How Hillary can win Republicans

In the '80s, we he had Reagan Democrats. Will 2016 bring Clinton Republicans?

Now may be the time to jump ship.
(Image credit: Illustrated by Lauren Hansen | Image courtesy iStock)

Blue-collar "Reagan Democrats" helped Ronald Reagan coast to landslide presidential victories in 1980 and 1984. More than three decades later, Hillary Clinton would love to see the 2016 presidential election turn in her favor thanks to "Clinton Republicans."

It's easy enough to imagine. In a new CBS poll, only 64 percent of conservatives said they support Donald Trump. Compare that to the roughly 80 percent of conservatives who supported George W. Bush in 2004, John McCain in 2008, and Mitt Romney in 2012. Many conservatives are clearly uneasy with Trump's brand of dark, authoritarian populism. This seems to present Democrats a real opportunity to slice off a chunk of the traditional GOP in 2016 — and maybe beyond.

But seeing an opportunity is much easier than actually seizing it. So how, exactly, can Team Clinton turn #NeverTrumpNeverHillary into #HillaryCurious, and then finally, into #SurpriseImWithHer.

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Step one is already complete: the upbeat Democratic National Convention. After a gloomy GOP gathering that painted the greatest nation on Earth as a failed state — basically The Walking Dead, but all the zombies are undocumented immigrants or Syrian refugees — the Democrats decided to go full Morning in America. And they tried to do it in a way that's appealing to Reagan Republicans. As National Review editor Rich Lowry tweeted during the DNC: "American exceptionalism and greatness, shining city on hill, founding documents, etc — they're trying to take all our stuff."

It worked, sort of. The sunny Democratic convention made 8 percent of Republican and Republican-leaning voters more positive about the Democrats, says Gallup, while the GOP convention made just 2 percent of Democrats and Democratic-leaners more positive about Republicans. That sounds good — until you note that Al Gore's 2000 Democratic convention appealed to 15 percent of Republicans, which was offset by the 22 percent of Dems who liked what W. had to say at his convention.

Clinton and the Democrats might have had better luck — and may still have better luck as the summer turns to fall — if they'd only offer shaky Republicans more than just sweet words about America. On policy substance, Team Hillary seemed more worried about firing up bummed-out Bernie Sanders voters than luring potential GOP defectors. Talk like this is not going to woo free-market conservatives: "If you believe that companies should share profits, not pad executive bonuses, join us."

Given the Democratic Party's clear leftward lurch since Bill Clinton was president — and even since Barack Obama was first elected — is it even possible for Hillary Clinton to talk about ideas Republicans might like without losing the liberal wing of her party? The answer is a cautious yes — so long as GOPers manage their expectations and don't wait for Clinton to call for Reagan's bust to be added to Mount Rushmore.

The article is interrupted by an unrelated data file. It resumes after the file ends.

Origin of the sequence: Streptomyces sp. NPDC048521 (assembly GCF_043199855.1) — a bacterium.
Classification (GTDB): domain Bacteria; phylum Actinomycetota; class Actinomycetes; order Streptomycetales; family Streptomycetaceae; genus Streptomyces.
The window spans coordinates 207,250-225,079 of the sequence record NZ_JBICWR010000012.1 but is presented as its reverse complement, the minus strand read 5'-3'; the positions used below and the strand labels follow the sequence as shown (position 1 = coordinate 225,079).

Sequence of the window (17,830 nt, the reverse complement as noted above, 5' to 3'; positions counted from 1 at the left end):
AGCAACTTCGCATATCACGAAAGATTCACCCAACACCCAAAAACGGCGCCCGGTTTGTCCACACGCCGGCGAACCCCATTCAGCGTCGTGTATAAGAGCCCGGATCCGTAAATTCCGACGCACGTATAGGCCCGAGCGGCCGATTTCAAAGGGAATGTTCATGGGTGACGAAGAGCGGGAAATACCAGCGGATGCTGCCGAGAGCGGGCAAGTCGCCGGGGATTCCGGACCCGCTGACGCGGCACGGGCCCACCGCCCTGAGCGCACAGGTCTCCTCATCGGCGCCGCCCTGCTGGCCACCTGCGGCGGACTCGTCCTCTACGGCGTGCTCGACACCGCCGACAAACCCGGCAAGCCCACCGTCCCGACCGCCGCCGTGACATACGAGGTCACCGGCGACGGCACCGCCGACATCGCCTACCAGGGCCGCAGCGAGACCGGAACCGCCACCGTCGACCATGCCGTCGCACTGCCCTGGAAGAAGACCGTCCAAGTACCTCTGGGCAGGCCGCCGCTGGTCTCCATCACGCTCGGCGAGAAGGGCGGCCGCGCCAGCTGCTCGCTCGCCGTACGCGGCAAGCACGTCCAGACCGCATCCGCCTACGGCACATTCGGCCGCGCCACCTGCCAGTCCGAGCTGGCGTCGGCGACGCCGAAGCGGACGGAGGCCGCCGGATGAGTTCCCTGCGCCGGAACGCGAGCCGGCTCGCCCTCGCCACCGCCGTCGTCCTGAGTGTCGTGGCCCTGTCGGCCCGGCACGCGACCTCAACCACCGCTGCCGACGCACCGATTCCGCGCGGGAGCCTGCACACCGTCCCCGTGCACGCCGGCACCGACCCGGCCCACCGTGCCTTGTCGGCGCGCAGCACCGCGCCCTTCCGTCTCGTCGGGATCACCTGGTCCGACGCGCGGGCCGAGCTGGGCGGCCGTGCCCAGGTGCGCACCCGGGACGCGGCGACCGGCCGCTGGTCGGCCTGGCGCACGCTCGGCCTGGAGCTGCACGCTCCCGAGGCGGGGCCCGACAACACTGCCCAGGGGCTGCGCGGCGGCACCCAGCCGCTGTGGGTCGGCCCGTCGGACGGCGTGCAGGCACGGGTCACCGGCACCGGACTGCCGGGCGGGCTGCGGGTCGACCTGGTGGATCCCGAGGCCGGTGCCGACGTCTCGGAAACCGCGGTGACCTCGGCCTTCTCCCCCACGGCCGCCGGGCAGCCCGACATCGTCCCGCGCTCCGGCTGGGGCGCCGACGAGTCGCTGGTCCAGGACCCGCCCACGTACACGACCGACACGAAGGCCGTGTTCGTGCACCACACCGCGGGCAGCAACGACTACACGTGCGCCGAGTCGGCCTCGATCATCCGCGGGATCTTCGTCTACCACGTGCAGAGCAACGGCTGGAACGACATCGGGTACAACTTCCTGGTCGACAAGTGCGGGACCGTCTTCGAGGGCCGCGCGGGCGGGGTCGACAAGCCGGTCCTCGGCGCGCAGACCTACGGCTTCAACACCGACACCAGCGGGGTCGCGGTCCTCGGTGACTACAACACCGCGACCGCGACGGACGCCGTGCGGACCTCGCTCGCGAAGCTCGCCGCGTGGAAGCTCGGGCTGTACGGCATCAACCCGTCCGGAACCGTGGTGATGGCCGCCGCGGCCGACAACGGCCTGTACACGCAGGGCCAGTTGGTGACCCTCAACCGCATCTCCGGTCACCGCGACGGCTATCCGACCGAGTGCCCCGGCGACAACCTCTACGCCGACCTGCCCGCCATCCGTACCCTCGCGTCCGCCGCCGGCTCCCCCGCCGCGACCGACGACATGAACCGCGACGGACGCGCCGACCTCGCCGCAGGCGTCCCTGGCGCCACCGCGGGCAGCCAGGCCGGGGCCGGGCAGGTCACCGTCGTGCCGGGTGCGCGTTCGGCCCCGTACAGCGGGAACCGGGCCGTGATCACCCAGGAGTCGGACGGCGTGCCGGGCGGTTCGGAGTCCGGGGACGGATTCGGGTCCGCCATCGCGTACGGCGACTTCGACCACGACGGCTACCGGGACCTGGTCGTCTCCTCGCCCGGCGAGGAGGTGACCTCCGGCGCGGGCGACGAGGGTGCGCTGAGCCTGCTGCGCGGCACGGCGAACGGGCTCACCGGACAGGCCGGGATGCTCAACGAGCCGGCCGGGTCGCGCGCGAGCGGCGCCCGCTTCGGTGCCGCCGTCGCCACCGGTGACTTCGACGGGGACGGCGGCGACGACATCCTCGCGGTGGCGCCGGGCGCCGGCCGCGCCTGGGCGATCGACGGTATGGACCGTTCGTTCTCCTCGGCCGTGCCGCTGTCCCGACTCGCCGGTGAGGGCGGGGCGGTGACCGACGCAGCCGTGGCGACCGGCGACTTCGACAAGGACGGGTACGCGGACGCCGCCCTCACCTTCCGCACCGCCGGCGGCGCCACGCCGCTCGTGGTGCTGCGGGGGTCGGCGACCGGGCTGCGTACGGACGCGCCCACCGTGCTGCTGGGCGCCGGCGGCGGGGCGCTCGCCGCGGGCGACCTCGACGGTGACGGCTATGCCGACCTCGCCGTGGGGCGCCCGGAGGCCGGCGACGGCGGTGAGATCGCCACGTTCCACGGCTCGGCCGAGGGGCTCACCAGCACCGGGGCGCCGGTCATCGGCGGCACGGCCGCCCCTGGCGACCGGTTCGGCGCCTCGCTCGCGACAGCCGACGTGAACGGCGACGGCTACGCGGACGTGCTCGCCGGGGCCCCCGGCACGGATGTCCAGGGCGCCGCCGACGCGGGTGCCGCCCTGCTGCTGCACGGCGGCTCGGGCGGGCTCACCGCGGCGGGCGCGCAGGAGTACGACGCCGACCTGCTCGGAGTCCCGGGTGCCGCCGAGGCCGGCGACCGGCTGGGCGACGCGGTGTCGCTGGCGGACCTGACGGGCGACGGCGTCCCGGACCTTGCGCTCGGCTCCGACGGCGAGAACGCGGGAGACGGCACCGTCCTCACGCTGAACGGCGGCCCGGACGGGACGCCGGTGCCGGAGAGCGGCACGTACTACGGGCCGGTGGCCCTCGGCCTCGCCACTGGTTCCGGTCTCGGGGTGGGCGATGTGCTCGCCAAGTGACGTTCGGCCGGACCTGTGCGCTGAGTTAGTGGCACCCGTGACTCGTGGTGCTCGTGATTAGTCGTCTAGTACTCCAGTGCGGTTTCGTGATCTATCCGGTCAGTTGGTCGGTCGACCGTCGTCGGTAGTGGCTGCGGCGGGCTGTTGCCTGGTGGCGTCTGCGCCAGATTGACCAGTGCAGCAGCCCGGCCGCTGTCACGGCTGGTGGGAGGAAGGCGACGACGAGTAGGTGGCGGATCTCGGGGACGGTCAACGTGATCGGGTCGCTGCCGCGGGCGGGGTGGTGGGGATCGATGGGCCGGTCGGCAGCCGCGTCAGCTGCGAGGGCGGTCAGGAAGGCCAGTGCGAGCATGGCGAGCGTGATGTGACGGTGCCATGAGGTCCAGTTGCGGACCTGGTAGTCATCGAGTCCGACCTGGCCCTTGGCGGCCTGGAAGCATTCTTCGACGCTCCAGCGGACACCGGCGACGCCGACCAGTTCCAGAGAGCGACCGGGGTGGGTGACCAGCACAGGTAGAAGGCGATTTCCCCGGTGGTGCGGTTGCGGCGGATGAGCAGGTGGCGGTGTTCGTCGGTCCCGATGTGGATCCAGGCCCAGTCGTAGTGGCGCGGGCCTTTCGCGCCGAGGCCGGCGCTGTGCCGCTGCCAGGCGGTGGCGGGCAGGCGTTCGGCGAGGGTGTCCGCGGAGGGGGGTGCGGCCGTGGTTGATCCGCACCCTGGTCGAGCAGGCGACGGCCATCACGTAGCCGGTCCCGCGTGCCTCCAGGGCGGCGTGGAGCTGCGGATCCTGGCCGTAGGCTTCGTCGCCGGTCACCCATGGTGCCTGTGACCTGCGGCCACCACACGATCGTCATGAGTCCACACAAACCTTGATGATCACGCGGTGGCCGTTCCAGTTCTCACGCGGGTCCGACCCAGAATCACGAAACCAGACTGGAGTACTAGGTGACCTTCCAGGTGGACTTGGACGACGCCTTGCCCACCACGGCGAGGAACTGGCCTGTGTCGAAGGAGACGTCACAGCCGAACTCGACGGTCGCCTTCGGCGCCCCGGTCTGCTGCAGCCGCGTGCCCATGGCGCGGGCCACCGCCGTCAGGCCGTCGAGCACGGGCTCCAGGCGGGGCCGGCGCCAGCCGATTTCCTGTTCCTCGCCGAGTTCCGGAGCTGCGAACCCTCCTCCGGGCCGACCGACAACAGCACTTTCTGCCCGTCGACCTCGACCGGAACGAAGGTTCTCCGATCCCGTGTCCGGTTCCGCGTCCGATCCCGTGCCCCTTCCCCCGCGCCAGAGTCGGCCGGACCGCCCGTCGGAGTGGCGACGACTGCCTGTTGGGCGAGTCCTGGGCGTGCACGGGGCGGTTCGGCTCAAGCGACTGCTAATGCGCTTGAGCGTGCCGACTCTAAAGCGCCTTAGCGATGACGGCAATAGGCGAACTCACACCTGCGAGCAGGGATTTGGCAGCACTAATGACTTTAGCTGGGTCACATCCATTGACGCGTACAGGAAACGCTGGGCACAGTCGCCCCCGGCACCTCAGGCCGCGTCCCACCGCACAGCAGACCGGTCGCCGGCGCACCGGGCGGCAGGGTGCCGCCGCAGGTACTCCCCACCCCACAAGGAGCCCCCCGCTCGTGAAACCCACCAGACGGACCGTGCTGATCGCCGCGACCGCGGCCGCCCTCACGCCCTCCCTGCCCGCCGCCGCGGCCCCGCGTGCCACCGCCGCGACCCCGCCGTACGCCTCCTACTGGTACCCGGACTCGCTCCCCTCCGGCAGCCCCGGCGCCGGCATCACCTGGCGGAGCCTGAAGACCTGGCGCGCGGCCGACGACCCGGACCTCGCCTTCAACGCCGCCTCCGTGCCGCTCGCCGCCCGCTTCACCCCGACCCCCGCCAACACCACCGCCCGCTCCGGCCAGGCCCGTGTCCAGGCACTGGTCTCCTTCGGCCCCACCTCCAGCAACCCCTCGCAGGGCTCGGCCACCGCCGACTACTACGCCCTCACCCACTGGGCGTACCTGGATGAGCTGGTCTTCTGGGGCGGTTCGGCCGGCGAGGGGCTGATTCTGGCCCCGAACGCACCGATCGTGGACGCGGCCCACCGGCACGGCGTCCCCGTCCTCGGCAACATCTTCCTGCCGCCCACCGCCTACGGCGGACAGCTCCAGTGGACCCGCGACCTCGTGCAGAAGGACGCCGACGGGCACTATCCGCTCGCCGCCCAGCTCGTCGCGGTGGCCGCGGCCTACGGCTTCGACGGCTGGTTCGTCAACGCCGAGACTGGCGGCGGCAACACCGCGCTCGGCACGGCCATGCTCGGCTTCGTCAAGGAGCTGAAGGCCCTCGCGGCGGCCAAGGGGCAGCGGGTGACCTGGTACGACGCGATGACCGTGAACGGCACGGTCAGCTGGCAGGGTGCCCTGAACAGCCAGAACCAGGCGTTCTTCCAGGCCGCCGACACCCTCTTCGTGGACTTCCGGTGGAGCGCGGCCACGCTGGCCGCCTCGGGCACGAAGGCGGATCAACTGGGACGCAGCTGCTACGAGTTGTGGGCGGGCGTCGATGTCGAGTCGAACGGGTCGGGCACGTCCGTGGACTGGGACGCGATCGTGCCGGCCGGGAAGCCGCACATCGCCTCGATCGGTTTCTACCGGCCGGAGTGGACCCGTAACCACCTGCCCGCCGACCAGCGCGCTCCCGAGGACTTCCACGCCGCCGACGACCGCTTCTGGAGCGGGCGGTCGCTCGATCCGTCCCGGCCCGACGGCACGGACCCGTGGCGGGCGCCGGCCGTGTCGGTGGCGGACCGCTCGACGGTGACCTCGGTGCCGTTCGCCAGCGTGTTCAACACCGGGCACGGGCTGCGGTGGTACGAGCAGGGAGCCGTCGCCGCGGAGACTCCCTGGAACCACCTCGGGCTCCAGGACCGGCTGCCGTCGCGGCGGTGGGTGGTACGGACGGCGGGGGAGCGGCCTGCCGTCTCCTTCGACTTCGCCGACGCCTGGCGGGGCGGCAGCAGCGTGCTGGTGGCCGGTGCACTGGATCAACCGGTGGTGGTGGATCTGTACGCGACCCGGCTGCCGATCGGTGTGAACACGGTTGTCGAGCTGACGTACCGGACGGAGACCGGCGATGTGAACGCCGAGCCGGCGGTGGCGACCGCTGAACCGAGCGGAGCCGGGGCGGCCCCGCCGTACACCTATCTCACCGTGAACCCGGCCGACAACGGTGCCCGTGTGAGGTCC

Take corporate tax reform, for instance. It's a standard part of modern GOP economic orthodoxy. But many Democrats also favor it, including President Obama. And while there are big differences among various GOP plans and the Obama plan, they're directionally similar: lower tax rates and close tax loopholes.

Imagine Clinton offering a plan that deeply slashed corporate tax rates, while paying for it by eliminating tax breaks and raising capital gains taxes on wealthier Americans. Or maybe help pay for it through a "too big to fail" tax on megabanks. Either way, such a proposal would appeal to pro-growth Republicans while shoring up support among progressives who think Clinton is too close to Big Money.

Regulation is another potential policy area where Clinton could build a bridge to Republicans. On her website, she promises as president "to cut red tape" for small businesses. Well why not further that deregulatory impulse by adopting the GOP idea to require congressional sign-off on pricey new regulations? Or maybe steal Canada's "one-for-one" law that forces the killing of one regulation for every new rule that's adopted.

Clinton could also build on recent Obama White House efforts to deregulate the jobs market — particularly in the areas of occupational licensing and non-compete agreements — and the housing market. And since Clinton has hinted at proposing a middle-class tax cut, why not borrow a Republican idea such as expanding the child tax credit?

Clinton obviously isn't going to give an "era of big government is over" speech. She's not going propose Paul Ryan-esque Medicare reform. She's not going to wake up one day and decide we ought to invest Social Security funds in the stock market. That's just not where the Democratic Party is today. But with a few more centrist ideas, Clinton might reassure conservatives and Republicans that a vote for her isn't a vote for putting America on the fast-track to democratic socialism.

If she does it right, Clinton won't just eke out a victory over Trump. She'll stomp him. And it'll be with the help of Republicans.

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James Pethokoukis

James Pethokoukis is the DeWitt Wallace Fellow at the American Enterprise Institute where he runs the AEIdeas blog. He has also written for The New York Times, National Review, Commentary, The Weekly Standard, and other places.